B. Regulations for the clock simultaneous matches
A clock simultaneous match consists
with several opponents all at the same time.
2. Rules of the game
The official FMJD rules for International Draughts must be observed.
3. Rules for the competition
The official FMJD competition regulations must be observed, except as specified in these regulations.
4. Playing area
The playing tables must be arranged in a square or a circle. The inner area is reserved for the expert and the referees. The opponents sit on the outer side of the tables.
The equipment, board, clock and notation form must be placed on each table in accordance with the regulations laid down in Annex 3.
6. Rate of play
The rate of play for the games, both for the expert and his opponents, is 50 moves for the first two hours and 25 moves per subsequent hour.
7. Compulsory Recording
Only the opponents must record the games. The recording forms must be visible at all times for the expert and the referees. At no moment may the notation be suspended.
The expert may choose the colour he wishes to play with on every board. He circulates from one board to another board of his own choice, depending on where he wants to play a move.
9. Starting the Clocks
At the start of the match, the referee starts the clock for the player with the white pieces at each board in turn from the first until the last board. From then on each player operates the clock as soon as he has made his move. Opponents do not have to wait until the expert arrives at their board.
10. Removal of pieces
Pieces removed from the board must be put in their box or removed from the arena.
11. Advice and conversation
Each opponent must play individually. He is forbidden to ask for or receive advice on the game in progress. He is forbidden to speak to the people around him.
12. Dispute about number of moves played
If there is a dispute about the number of moves played in a particular game whilst play is still going on the other boards, this dispute must be settled between a referee and the opponent well away from the playing area.
13. Request for the referee
The opponent is the only one who is responsible for a correct notation. If the expert was misled about the number of moves made at the moment that his flag falls, the game will be declared lost for his opponent.
14. Dispute and correction
Any dispute about moves must be resolved in the op e is proven to be correct, in which case the referee will restore his clock back to where it was when the dispute arose.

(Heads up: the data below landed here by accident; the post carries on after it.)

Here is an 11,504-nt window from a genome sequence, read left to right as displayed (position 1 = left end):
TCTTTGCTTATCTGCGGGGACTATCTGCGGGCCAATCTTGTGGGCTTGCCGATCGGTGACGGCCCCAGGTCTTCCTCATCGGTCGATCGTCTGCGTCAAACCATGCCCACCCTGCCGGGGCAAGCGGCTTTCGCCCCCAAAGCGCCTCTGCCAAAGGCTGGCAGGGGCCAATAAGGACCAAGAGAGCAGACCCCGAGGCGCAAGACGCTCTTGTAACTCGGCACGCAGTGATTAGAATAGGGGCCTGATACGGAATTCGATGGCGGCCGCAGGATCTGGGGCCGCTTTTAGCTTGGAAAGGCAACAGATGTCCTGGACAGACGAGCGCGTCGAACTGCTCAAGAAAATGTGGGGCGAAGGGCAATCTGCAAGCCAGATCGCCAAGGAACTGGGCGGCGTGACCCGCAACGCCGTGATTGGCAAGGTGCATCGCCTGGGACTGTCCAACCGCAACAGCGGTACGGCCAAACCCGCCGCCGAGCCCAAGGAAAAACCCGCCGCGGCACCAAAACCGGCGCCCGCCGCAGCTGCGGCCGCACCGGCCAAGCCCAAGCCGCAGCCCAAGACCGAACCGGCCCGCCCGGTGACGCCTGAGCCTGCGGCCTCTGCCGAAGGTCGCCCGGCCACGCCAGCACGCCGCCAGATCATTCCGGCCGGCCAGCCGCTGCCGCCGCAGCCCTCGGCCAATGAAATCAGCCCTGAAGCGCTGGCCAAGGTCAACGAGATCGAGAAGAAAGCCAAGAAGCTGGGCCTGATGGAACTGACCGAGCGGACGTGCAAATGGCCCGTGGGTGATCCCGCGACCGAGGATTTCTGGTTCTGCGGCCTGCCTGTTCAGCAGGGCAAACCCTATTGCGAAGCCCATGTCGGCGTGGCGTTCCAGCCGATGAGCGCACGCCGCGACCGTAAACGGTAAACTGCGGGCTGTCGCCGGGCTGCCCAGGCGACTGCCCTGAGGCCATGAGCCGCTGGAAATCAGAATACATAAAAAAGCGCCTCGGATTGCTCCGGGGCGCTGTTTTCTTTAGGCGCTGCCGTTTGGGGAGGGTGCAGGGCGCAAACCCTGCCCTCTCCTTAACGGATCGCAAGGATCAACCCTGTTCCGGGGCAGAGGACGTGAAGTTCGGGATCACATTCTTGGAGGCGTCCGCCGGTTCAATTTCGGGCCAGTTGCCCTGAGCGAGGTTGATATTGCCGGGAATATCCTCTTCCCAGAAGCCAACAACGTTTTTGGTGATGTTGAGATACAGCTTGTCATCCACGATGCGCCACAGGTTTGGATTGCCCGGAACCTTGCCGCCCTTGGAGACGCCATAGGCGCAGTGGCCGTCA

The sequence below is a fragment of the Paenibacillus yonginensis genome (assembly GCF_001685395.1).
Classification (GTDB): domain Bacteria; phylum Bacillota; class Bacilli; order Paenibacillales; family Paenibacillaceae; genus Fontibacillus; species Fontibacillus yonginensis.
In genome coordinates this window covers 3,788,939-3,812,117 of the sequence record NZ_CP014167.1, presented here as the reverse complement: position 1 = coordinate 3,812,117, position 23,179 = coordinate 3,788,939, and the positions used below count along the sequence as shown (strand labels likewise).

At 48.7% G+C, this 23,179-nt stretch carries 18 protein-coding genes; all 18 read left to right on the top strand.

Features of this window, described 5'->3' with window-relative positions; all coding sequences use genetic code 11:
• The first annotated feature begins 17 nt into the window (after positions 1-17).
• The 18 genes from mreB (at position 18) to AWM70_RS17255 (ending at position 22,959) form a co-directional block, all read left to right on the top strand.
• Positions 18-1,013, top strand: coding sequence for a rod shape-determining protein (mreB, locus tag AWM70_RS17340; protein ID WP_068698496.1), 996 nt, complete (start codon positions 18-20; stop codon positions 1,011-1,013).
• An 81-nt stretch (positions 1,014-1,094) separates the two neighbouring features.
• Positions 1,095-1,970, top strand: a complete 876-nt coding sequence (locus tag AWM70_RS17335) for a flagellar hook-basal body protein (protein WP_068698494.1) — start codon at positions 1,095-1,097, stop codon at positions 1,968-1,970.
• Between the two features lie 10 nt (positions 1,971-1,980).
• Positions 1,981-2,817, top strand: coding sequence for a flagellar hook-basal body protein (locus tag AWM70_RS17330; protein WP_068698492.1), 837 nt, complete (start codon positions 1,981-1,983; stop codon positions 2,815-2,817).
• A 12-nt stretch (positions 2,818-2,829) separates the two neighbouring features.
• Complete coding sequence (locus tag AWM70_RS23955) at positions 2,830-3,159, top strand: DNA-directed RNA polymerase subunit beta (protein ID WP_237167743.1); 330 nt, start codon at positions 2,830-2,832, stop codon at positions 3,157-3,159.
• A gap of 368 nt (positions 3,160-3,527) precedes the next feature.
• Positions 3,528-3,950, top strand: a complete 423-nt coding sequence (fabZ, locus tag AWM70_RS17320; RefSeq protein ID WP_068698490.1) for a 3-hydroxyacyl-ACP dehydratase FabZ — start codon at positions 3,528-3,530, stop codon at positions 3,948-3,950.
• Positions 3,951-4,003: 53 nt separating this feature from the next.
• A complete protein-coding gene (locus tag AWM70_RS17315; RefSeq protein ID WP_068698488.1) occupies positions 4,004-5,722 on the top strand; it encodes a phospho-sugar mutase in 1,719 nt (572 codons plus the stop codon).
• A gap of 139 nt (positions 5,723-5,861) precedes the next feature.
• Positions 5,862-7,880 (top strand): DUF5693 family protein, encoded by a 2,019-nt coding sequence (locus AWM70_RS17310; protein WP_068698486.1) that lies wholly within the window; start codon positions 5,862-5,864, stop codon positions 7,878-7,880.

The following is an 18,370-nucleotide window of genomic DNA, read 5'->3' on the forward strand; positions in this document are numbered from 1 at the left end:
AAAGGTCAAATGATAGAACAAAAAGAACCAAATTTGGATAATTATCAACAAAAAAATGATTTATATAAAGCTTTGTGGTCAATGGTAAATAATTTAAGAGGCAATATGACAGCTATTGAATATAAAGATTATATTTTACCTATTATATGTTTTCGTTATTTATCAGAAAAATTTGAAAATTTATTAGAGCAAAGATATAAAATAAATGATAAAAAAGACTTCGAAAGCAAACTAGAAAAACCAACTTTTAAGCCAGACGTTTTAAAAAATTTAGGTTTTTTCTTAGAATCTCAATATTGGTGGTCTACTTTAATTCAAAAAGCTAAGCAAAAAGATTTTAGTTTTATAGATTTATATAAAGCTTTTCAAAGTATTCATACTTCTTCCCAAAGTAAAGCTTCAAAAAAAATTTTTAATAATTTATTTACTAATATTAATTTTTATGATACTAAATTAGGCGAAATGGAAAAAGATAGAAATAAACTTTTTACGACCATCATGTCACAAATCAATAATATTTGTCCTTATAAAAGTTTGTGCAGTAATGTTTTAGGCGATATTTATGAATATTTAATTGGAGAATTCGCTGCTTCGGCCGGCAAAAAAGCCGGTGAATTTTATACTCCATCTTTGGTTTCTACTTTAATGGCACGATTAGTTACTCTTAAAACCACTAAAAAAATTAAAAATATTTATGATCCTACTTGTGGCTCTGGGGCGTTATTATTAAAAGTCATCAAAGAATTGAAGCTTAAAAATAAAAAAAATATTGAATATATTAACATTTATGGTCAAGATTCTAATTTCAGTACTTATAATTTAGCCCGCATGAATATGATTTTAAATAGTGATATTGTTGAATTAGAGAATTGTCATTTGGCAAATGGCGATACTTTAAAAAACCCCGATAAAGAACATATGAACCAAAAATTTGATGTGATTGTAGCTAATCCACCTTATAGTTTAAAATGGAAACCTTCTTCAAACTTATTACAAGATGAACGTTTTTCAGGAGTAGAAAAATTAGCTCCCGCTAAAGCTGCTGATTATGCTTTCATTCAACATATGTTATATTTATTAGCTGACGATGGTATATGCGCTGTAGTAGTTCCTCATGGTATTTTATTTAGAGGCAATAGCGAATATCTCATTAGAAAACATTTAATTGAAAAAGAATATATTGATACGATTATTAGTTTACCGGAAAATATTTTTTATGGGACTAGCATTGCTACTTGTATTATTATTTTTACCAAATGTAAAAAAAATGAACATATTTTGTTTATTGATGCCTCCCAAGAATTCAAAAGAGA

15. Finished games
Any opponent who has finished his game must leave the arena immediately. His place may be taken by another player, thus reducing the distance the expert has to walk.
16. Temporary absence of a player.
Any opponent who absents himself from his board when he has made his move should put the notation form at the other side of the table, readable for the expert and the referee.
17. Differences in number of pieces.
A game will be declared lost for any player who has two pieces less than his opponent and no king. He will be asked to resign unless he can demonstrate that his position is not lost.
The performance of the expert is better if the number and strength of his opponents and the result is higher. Annex 11 describes the recognition of performances and records.
Refereeing should be done by a Main Referee together with as many assistants as he requires on the basis of one official to 20 players.
Infringements of the regulations must be dealt with by the referees. Serious or repeated infringements may lead to disqualification of the offender.
4.3 For a clock simultaneous event
4.3.1. The number of opponents must be at least 25;
4.3.2. The expert must have scored at least 70% of the possible points;
4.3.3. At least 90 % of the opponents must have a national or international rating;
4.3.4. A maximum of 10 % of the opponents may be a member of the club from which the
expert is a member
4.3.5. The average rating of the opponents must be at least 1950. For this rating the following
– If players only have a national rating then this national rating may be used if the
national rating is known to be somehow comparable to the FMJD rating. For those
national ratings for which there is an official FMJD formula to calculate the FMJD
rating from the national rating this official FMJD formula has to be used.
– Players without any rating are supposed to have the same rating as the weakest
player with a rating.
4.3.6. The time duration of the event must be stated